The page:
The Malachite Butterfly - Interesting Facts
The beautiful Malachite Butterfly
The first time I saw a Malachite butterfly, or Metamorpha Stelenes, it was in a butterfly conservatory. The upper wings boast a beautiful green color offset by blacks and browns. The underside of the wings are more subdued and yellow of a green color but equally beautiful. The outline colors are more of a brown color on the underside as well. Butterflies like these have the built in recognition for one another on the inside/upper wings, but to keep a little more safe from predators, have the subdued colors as needed.
In my experience, I have seen this play out, where a butterfly seems to sense that danger is near and responds accordingly. Granted, in a butterfly house or conservatory they are much more brave, as there really are no predators to have to worry about. Still, if you zoom in with a camera and a flash, that butterfly will likely fly away, or at the very least close its wings. I was just excited to get any pictures at all, and over time my collection has grown, along with my love for moths and butterflies.
The Malachite Butterfly
Basic infomation on the Malachite
Another name for the Malachite butterfly is Pearly Malachite. It is from the Family Nymphalidae. The wingspan is approximately 2 1/2 to 4 inches across, or about 10 centimeters. It is the females that are larger but have paler wings.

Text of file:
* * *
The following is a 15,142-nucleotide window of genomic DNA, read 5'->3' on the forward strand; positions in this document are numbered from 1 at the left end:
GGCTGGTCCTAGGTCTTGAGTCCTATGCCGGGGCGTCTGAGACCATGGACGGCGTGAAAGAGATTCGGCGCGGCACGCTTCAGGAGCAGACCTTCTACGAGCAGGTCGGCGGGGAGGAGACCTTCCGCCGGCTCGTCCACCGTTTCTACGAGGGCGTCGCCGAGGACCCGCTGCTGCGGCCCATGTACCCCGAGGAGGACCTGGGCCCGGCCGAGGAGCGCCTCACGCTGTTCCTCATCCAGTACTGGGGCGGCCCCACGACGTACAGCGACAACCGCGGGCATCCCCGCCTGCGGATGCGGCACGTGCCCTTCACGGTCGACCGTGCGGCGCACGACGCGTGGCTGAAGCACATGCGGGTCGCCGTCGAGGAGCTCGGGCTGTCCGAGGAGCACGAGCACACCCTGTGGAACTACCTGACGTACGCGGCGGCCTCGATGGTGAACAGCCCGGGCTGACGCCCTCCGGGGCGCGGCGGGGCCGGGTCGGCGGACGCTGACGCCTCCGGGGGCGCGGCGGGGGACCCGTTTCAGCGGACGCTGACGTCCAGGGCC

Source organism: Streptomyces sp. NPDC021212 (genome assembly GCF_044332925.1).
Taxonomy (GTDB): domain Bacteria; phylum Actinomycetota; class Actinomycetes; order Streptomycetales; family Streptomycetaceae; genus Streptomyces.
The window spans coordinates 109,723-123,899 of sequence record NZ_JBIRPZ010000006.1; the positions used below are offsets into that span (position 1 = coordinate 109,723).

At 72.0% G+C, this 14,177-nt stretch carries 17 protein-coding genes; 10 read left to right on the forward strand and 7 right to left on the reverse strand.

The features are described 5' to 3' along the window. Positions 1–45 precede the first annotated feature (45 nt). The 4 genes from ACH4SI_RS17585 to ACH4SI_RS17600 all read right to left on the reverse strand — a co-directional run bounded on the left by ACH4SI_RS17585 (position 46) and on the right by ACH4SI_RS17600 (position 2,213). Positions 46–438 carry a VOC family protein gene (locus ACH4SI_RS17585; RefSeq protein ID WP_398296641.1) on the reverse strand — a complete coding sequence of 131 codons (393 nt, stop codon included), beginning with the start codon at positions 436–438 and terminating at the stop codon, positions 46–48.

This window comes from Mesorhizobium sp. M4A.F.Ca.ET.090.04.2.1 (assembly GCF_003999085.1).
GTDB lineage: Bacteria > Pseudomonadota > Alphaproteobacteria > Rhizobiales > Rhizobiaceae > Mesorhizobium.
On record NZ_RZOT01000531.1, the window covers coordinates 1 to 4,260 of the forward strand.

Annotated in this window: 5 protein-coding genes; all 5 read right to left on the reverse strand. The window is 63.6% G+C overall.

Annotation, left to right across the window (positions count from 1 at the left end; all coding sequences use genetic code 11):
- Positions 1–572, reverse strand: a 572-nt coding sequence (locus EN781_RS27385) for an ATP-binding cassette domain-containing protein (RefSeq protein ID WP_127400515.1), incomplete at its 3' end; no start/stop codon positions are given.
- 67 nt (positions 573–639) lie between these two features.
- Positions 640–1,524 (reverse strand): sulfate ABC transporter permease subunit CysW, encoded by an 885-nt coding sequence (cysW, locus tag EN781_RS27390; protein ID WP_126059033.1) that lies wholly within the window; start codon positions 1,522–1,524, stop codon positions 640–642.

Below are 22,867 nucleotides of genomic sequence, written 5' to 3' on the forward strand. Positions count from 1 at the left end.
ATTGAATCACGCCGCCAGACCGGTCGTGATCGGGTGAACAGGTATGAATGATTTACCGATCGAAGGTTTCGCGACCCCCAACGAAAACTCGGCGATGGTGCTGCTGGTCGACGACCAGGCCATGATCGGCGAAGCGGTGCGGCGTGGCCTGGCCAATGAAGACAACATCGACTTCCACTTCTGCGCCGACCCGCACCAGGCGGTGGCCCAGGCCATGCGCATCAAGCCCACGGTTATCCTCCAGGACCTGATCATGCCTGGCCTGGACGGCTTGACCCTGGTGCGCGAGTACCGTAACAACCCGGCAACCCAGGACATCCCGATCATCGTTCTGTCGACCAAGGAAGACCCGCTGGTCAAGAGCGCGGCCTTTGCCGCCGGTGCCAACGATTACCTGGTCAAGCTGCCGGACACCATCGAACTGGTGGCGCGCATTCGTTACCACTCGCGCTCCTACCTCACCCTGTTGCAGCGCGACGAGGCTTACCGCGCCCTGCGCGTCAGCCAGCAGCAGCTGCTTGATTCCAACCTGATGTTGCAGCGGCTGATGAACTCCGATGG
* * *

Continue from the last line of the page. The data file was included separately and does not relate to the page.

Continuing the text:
They love to eat flower nectar, rotting fruit (and also bird droppings or carrion). You can find them in orchards or even in more domesticated gardens.
Their range of flight is from Central to South America, and some have been seen in the Southern United States (like Florida and Texas). They have also been seen in Jamaica and Cuba. Males have been seen perching near the forest openings and appear to be waiting for females. If they are not doing this, they are doing a slow type of flight that has a floating effect. The do this while waiting for female malachites to come around. You can sometimes find adult malachites "roosting" in small groups under leaves. I think it would be great to see them doing this in their natural setting in a forest somewhere. They enjoy subtropical forests, lower mountain slopes, and plantations. They love an orchard where they could find fallen fruit.
This butterfly is named after a beautiful green mineral, malachite. It contains copper compounds which makes it a beautiful color.
Where some of the Malachites live
Malachites and their young
Malachites lay eggs about two to three times a year. They lay their eggs singly, which helps with the survival rate. If all larvae hatched out at the same place they could be a great meal for some lucky predator. The larvae themselves, are a dark green color, and have distinct "horns" on them. Some call the color a velvety dark green.
In another description, the caterpillars are said to be more of a black color with red spines.
Malachite Butterfly Poll
Have you ever seen a Malachite Butterfly before, in its native habitat or some other conservatory?
© 2010 Paula